Conflict Alerts # 151, 26 August 2020
In the news
On 27 August, in a trial that lasted for three days, the gunman who pleaded guilty in orchestrating the terrorist attack on two mosques in New Zealand was awarded life sentence without parole. The sentencing of Brenton Tarrant, an Australian, comes a year after the shootings on 15 March. He became the first person in the history of New Zealand to be imprisoned for life without parole in a terrorist attack. On the fateful day, he drove to the Al Noor mosque in Christchurch, entered the building, murdered 51 Muslims with semi-automatic guns and streamed the shooting live on Facebook.
Issues at large
First, the trial opens the space for reconciliation. The Muslim community has become a vulnerable minority in New Zealand, at a time when migration has led to a global debate on the status of immigrants. In New Zealand, immigrant groups from the Sikh to Muslim reside, but their integration into the multi-ethnic spirit of the country is unachieved. This trial is a step towards recognizing this exclusion and opening a space where the group can come together to get answers for the brutality on them.
Second, the trial in and of New Zealand. The question of reconciliation will be fulfilled when a strong leader conveys the verdict in an acceptable form to the whole community. Prime Minister Jacinda Arden has been able to achieve it by showing her empathy and solidarity. However, the legal proceedings are less about political statements and more about technical adherence. The gunman has shown no remorse, and the victims seek repentance for the act. The trial has been watched by the rest of the world on how home-grown radical white terrorist is put on trial. It will be hard to ignore a consequence on whether his words will similarly inspire another lone wolf attack in another part of the world.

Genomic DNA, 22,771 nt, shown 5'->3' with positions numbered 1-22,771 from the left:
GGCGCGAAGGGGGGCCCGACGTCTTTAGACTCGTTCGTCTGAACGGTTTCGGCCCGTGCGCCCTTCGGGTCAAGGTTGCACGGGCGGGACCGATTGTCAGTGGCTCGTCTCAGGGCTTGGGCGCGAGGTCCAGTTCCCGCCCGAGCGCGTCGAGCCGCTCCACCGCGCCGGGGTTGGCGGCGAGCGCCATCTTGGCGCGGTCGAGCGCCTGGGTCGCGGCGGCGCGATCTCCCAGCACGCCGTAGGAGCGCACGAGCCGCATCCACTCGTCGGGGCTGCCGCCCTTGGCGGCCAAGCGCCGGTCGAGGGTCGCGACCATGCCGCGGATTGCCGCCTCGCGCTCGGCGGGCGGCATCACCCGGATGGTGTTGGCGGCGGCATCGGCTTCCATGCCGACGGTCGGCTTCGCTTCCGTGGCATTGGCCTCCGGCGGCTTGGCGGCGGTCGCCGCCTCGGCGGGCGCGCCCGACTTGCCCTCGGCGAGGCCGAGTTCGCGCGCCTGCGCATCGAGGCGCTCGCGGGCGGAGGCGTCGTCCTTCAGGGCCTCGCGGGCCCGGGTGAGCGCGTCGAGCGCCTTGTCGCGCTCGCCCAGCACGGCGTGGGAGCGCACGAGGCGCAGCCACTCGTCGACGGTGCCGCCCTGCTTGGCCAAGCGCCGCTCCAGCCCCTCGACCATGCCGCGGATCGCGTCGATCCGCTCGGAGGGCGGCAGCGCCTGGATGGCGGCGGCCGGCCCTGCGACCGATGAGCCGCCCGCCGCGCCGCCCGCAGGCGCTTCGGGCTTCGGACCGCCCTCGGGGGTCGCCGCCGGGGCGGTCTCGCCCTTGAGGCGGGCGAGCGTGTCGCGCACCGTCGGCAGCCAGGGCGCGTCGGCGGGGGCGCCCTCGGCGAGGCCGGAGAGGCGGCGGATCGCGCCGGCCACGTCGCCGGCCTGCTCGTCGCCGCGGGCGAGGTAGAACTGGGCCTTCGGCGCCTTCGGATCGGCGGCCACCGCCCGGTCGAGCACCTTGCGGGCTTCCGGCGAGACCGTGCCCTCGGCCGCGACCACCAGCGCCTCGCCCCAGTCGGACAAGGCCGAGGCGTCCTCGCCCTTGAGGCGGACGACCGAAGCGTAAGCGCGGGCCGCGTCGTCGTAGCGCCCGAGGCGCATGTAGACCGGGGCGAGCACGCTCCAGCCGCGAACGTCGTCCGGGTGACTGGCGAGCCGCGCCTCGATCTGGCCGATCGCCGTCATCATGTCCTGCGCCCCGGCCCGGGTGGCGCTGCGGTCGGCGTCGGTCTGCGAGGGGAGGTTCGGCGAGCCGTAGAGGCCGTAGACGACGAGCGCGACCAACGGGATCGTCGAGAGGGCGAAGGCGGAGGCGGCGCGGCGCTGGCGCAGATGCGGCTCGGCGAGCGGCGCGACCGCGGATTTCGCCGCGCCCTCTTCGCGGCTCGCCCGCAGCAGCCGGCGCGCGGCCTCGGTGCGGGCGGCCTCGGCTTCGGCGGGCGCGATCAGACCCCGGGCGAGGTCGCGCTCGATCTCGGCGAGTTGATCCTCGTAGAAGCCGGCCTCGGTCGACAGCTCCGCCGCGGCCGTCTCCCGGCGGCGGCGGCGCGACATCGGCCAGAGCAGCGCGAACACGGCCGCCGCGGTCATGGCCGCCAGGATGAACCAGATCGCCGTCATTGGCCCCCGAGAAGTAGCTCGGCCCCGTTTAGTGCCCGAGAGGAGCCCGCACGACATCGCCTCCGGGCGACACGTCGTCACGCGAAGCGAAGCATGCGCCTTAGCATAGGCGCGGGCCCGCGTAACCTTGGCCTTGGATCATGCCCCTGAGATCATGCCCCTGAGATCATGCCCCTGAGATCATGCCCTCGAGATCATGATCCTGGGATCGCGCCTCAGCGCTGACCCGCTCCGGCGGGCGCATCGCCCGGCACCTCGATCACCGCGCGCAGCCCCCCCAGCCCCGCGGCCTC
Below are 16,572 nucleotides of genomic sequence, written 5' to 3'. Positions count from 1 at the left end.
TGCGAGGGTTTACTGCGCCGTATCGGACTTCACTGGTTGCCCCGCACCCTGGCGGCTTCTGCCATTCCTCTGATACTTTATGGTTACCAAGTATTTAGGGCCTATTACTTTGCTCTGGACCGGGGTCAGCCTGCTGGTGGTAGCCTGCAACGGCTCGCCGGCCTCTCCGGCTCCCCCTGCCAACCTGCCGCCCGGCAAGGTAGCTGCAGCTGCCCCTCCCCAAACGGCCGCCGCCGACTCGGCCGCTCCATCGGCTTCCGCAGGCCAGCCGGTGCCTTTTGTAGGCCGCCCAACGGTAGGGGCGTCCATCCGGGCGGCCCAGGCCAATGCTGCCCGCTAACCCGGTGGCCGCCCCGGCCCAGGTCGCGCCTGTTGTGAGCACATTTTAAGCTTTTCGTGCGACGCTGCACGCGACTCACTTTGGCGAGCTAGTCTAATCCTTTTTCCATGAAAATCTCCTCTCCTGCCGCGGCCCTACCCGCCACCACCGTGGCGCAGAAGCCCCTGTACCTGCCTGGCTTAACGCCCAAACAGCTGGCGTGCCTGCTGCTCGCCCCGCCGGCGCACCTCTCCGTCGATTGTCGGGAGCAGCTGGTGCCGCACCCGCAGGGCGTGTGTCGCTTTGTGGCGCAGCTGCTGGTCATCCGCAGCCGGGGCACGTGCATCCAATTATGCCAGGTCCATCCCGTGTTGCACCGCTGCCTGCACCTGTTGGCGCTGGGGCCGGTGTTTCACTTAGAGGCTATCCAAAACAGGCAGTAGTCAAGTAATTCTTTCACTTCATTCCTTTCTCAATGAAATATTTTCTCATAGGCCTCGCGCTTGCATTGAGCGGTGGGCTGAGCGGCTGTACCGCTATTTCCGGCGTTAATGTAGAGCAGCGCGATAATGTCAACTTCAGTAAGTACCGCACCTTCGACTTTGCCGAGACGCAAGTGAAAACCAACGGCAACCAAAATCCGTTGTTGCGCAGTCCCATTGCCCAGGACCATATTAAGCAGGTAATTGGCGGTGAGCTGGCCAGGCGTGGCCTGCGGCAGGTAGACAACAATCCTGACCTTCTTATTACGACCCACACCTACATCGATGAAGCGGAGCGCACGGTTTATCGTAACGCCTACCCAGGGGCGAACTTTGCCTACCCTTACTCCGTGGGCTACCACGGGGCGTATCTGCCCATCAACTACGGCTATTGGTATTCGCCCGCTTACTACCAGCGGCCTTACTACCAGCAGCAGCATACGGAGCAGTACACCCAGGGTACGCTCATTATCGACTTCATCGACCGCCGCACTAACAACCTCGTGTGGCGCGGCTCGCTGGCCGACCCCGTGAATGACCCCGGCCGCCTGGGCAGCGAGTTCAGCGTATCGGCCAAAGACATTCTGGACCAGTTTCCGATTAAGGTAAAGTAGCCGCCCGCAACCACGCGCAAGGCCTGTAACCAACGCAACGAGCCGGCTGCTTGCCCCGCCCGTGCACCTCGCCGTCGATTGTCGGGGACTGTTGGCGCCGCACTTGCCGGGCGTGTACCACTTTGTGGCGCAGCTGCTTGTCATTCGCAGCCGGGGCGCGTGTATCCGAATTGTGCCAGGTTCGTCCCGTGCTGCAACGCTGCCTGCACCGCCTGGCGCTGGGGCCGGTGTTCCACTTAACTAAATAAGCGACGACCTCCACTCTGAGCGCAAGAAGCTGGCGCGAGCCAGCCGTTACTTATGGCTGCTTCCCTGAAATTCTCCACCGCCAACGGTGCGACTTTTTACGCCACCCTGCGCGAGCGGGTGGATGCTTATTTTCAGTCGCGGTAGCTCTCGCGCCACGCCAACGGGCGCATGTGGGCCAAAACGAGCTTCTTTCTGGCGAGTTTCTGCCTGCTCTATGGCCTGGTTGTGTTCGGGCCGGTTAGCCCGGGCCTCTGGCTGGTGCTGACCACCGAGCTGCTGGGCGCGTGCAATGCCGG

Third, the transnational character of white extremism. The impact of the trial is significant in the context of the transnational character of white extremism in liberal democratic countries. The killer was radicalized while travelling in Britain and Australia's anti-immigrant sentiment also shaped his extreme view. The gunman's theory that all immigrants are invaders and all immigrants are distorting the European culture resonates with many lone terror attackers in London, Germany and Canada. The European migration crisis has added to this deep-rooted anti-racist view. And as a majority of Muslim refugees entered Europe from MENA, it further led to the belief that all immigrants are Muslim and thus invaders. The trial will not be an internal affair of the country and will have transnational consequences, just like the cause of radicalization.
First, learning lesson for both the state and the other lone-wolf attackers. For the Western democratic countries countering white extremism, the sentencing brings in a socio-political message in which the minority group has been given a scope for representation. However, both right-wing extremists and Islamist networks could interpret the life sentence as an act of valour by a man who stood by his message.
Second, the sentence can open space for more discontent among anti-immigrant believers. The reconciliation for one group will lead to discontent among another group. The anti-immigrant sentiment is shared by a large population in New Zealand and in the rest of Europe. It has to be seen whether the trial of Tarrant will be seen differently. This has to be avoided.